Experts assume that the causes of depression depend on various factors. It is believed that both genetic factors and biological processes, as well as psychosocial factors can all have an influence on the development of depression .
Biological processes refer to changes in the brain and the central nervous system. Studies have shown that stimuli are transmitted more slowly in people suffering from depression, and that the metabolism in the brain undergoes changes as well [1, 13].
Genetic factors impact the risk of developing depression. For example, there is an increased risk of experiencing a depressive episode if other family members have already suffered from depression. One study found a total of 102 variants of the genome that were associated with depression.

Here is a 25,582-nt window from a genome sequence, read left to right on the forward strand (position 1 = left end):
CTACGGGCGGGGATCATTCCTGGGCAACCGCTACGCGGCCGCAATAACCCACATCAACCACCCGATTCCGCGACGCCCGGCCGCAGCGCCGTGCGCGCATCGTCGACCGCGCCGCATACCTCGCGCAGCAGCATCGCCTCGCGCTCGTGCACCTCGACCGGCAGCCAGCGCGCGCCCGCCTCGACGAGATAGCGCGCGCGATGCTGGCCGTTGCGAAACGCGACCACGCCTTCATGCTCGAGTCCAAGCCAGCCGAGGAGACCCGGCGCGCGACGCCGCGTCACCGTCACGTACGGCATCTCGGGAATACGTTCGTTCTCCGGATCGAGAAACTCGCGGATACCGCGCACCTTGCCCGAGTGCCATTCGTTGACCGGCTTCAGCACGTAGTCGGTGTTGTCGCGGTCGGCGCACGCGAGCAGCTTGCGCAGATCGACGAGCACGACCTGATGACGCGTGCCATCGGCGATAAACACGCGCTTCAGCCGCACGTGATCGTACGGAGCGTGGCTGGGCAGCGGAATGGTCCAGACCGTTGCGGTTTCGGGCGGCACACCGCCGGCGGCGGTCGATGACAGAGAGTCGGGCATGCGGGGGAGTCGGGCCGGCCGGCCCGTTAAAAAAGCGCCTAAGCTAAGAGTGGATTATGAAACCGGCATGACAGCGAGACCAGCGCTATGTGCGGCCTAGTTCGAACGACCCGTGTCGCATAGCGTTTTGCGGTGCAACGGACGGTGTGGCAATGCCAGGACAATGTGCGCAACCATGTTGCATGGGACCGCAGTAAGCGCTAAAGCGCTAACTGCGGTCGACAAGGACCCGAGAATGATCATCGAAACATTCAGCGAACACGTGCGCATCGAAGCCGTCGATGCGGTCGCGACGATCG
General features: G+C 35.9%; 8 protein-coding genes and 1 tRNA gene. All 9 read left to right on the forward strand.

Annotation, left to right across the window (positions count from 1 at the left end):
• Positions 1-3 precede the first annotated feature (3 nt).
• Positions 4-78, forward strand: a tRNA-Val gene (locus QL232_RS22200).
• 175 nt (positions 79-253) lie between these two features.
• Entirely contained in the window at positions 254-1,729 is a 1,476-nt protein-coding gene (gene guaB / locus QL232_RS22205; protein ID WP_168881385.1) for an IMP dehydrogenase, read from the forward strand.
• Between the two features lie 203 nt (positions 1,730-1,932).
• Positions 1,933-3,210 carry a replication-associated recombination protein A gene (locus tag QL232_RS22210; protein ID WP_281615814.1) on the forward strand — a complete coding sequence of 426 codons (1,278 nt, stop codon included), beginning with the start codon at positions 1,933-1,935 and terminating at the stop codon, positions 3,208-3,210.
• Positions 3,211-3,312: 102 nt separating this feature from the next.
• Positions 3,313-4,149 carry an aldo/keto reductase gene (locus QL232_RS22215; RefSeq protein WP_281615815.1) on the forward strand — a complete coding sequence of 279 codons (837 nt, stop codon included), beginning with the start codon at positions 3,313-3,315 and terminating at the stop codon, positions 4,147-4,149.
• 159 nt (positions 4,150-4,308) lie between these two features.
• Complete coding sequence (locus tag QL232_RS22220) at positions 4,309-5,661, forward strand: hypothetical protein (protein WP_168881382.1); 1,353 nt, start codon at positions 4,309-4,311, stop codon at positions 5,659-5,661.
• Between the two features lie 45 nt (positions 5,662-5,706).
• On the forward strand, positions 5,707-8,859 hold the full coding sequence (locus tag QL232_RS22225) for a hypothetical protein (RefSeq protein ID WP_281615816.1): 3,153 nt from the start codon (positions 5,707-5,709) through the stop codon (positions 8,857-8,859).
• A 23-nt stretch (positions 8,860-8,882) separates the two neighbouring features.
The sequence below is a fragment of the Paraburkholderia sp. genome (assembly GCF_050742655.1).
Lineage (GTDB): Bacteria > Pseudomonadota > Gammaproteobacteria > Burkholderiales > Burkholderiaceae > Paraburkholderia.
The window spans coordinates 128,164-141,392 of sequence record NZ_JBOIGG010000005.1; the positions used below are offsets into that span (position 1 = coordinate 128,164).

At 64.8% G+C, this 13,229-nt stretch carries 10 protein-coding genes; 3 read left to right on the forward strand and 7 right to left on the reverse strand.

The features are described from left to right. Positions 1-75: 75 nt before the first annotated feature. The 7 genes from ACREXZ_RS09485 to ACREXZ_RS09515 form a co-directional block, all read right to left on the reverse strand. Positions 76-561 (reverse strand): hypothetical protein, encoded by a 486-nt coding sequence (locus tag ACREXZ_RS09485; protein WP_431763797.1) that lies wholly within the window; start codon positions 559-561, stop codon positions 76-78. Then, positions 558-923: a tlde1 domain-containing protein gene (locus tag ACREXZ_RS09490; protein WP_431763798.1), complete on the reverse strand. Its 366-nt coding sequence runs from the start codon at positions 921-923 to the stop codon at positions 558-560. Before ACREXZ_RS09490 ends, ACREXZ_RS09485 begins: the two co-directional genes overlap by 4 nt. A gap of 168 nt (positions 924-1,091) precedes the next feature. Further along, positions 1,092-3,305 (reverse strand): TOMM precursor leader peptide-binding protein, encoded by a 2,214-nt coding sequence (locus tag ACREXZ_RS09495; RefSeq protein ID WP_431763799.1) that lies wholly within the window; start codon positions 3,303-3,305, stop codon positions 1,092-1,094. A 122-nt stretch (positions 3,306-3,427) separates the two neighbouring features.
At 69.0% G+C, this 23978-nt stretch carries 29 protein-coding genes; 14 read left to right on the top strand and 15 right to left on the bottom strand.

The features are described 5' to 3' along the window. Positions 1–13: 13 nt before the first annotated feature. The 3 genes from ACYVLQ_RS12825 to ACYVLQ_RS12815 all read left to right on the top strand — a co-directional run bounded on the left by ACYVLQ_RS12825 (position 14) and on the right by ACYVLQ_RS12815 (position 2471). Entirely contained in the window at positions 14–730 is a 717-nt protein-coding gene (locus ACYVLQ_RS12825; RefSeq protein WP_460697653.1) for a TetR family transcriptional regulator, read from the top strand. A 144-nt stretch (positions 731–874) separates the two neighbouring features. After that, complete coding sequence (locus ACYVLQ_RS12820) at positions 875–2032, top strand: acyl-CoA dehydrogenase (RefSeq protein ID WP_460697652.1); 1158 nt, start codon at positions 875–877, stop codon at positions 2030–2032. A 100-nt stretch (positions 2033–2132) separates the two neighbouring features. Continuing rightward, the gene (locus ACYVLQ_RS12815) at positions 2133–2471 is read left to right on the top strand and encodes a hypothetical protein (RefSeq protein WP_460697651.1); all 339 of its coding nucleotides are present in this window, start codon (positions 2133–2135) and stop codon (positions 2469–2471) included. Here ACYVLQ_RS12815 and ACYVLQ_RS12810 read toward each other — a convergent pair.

Special negative events in a person’s life can also play a role; for instance, the death of an important person, a breakup or divorce. Traumatic events such as physical or psychological abuse can also have an impact in the development of depression .
We now know that burdensome life circumstances, such as permanent stress or loneliness, as well as certain personality traits (e.g. a pronounced pessimism) can additionally contribute to the manifestation of a depressive episode [1,7].
Other chronic or disabling physical illnesses (e.g., cancer or stroke) may also increase the risk of developing a depressive episode . Substance use disorder can also trigger depression . Other pre-existing mental health conditions, such as an anxiety disorder, may also play a role .
Women are 1,5 to 3 times more likely to develop depressive symptoms than men . While the initial onset of depression can occur at any age, one study found that a depressive episode typically first manifests in people between the ages of 20 and 30 .